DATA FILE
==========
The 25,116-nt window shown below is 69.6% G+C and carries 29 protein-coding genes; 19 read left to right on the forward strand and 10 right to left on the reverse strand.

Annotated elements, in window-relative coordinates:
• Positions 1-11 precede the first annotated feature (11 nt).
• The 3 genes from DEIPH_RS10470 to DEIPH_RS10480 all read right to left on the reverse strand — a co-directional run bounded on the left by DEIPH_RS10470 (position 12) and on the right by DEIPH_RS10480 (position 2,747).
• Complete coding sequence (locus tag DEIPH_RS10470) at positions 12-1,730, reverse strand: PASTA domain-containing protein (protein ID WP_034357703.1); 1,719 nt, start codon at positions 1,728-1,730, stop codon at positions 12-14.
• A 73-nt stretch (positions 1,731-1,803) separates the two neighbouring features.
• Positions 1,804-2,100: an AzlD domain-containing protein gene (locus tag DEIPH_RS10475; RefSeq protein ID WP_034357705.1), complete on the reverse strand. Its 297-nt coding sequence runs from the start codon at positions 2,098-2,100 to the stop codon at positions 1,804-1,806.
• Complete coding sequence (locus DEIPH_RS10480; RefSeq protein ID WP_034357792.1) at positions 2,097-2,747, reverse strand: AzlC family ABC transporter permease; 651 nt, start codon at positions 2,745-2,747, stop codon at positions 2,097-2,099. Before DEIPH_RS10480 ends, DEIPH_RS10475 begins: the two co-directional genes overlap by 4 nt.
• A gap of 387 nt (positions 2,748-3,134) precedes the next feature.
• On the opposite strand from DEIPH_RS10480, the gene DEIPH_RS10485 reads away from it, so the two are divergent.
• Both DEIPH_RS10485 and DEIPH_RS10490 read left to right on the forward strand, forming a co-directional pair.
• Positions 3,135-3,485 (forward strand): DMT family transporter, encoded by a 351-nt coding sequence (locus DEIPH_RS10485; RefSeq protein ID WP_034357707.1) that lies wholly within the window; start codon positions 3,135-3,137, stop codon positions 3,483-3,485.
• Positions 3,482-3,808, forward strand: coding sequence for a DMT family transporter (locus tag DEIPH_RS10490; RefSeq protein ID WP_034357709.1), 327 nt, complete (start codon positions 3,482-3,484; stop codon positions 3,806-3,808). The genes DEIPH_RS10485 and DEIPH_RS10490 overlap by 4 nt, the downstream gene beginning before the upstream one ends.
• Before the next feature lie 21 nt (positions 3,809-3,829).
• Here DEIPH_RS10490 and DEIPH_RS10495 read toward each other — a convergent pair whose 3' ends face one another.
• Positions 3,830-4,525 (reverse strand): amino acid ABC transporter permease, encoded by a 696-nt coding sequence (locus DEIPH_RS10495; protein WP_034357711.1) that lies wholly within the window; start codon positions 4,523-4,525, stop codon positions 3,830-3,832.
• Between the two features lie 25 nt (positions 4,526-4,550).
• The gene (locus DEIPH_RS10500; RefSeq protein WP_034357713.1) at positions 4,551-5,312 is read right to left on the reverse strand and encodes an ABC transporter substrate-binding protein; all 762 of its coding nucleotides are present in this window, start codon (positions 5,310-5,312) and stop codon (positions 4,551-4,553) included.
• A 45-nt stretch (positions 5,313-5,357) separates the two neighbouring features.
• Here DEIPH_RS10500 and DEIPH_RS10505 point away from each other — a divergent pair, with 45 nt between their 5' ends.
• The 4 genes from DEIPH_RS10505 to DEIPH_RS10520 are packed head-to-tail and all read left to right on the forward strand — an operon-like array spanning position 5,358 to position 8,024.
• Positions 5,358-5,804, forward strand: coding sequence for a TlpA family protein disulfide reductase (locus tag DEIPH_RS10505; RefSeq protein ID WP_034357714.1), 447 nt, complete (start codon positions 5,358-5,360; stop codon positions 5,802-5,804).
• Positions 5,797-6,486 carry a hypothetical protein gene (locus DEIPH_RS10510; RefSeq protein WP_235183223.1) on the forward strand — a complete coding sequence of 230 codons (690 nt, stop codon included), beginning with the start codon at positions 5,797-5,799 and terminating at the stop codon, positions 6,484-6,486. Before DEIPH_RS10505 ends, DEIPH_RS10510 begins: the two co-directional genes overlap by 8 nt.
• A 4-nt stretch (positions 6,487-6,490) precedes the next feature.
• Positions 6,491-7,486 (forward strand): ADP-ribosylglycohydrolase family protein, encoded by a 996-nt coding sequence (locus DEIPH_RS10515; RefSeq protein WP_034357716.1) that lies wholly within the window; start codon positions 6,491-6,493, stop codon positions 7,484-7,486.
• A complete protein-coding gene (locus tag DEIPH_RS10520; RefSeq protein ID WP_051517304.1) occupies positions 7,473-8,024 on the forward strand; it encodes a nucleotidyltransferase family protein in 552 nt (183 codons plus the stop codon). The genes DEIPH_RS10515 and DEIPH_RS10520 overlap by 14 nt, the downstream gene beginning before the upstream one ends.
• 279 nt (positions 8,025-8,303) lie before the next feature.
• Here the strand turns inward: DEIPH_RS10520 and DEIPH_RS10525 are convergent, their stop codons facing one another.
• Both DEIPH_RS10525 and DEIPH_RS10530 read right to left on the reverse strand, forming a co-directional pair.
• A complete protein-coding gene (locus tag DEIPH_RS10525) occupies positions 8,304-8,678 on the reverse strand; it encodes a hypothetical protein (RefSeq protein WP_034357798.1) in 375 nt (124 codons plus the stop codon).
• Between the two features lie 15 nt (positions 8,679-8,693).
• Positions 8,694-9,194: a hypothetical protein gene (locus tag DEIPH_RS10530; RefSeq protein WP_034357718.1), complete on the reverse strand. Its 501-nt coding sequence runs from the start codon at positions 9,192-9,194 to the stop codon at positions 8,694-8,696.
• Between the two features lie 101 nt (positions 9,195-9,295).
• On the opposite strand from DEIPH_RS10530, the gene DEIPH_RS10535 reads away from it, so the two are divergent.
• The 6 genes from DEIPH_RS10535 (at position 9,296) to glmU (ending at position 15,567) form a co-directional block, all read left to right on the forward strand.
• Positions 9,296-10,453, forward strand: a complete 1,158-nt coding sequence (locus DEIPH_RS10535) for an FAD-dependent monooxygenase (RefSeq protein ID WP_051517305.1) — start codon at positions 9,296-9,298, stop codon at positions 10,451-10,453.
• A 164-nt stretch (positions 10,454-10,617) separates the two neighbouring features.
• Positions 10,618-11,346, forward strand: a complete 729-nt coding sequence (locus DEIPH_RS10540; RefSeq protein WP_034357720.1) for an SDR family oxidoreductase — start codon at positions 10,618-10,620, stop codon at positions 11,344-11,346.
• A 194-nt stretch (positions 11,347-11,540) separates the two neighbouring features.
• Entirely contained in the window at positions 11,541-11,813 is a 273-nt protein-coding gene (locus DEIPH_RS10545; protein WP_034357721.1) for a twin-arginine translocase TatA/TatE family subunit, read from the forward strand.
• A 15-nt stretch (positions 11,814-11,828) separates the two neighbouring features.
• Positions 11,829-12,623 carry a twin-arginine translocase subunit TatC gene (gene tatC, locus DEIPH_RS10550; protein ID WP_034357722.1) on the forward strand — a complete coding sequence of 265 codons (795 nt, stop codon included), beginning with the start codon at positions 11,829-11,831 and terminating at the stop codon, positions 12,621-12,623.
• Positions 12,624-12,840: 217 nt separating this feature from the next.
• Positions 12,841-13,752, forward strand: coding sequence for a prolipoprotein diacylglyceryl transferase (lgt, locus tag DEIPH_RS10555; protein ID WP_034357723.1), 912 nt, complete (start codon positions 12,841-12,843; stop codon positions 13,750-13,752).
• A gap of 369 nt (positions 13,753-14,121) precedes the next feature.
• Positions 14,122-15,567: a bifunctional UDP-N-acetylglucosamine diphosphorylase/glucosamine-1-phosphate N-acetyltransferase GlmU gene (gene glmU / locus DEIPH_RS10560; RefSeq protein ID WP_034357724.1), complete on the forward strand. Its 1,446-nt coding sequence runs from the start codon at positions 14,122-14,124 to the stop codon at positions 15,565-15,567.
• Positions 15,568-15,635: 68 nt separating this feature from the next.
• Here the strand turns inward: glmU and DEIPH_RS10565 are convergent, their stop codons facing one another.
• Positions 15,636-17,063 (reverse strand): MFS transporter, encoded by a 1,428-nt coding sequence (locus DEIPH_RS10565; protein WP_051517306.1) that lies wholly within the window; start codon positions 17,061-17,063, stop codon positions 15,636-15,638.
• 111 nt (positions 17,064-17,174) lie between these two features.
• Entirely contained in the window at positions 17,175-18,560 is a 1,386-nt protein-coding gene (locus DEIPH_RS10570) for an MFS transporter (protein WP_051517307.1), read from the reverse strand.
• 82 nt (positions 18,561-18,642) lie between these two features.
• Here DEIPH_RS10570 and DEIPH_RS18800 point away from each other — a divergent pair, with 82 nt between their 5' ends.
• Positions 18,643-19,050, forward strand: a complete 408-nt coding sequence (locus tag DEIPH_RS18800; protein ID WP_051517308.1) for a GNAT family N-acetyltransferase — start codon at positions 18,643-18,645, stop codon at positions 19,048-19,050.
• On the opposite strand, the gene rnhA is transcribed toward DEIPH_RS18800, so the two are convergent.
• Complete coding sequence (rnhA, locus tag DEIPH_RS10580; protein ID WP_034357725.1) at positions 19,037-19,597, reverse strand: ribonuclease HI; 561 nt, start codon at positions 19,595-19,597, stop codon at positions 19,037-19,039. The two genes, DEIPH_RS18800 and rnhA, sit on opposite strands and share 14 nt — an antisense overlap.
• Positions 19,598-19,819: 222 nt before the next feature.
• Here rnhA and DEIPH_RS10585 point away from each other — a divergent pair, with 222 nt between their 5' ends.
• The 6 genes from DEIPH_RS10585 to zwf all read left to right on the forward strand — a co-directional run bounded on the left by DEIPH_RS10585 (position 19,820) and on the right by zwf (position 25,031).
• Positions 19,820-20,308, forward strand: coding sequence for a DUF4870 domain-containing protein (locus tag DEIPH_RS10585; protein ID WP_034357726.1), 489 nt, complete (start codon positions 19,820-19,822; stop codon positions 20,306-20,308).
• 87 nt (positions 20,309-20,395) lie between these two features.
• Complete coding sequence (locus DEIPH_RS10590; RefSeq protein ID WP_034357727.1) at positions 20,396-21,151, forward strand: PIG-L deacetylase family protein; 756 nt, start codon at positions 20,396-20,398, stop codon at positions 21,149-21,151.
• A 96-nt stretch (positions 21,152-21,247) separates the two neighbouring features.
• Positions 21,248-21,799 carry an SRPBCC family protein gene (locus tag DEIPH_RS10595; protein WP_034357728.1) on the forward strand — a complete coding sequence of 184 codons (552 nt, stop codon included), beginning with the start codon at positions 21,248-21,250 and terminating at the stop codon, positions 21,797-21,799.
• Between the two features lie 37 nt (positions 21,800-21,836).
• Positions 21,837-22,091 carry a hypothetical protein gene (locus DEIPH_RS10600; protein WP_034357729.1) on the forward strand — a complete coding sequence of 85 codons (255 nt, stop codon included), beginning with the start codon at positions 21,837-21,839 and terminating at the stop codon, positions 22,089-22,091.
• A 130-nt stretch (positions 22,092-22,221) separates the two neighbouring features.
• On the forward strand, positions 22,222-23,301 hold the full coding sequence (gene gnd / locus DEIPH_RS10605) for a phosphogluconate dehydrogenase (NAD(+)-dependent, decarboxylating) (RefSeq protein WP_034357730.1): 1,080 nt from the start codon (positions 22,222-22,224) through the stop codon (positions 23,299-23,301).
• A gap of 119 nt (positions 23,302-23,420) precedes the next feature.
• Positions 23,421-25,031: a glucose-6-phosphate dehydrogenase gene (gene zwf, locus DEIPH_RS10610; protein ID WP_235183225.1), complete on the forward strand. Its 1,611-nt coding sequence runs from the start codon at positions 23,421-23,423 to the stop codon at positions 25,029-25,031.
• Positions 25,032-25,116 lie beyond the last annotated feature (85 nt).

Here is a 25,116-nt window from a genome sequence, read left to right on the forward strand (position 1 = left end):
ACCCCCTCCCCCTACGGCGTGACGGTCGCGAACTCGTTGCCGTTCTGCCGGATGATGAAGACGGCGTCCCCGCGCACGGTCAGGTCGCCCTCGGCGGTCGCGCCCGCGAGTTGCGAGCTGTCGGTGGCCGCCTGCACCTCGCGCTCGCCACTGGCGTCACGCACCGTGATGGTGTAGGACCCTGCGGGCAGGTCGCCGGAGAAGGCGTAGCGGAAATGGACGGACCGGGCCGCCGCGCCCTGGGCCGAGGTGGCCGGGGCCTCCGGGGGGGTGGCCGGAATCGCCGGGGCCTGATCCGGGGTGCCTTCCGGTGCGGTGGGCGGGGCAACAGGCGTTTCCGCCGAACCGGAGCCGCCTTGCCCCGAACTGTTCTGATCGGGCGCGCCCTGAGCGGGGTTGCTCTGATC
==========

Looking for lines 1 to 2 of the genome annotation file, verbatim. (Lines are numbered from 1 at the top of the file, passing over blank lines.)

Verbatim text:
The 25,116-nt window shown below is 69.6% G+C and carries 29 protein-coding genes; 19 read left to right on the forward strand and 10 right to left on the reverse strand.

Annotated elements, in window-relative coordinates: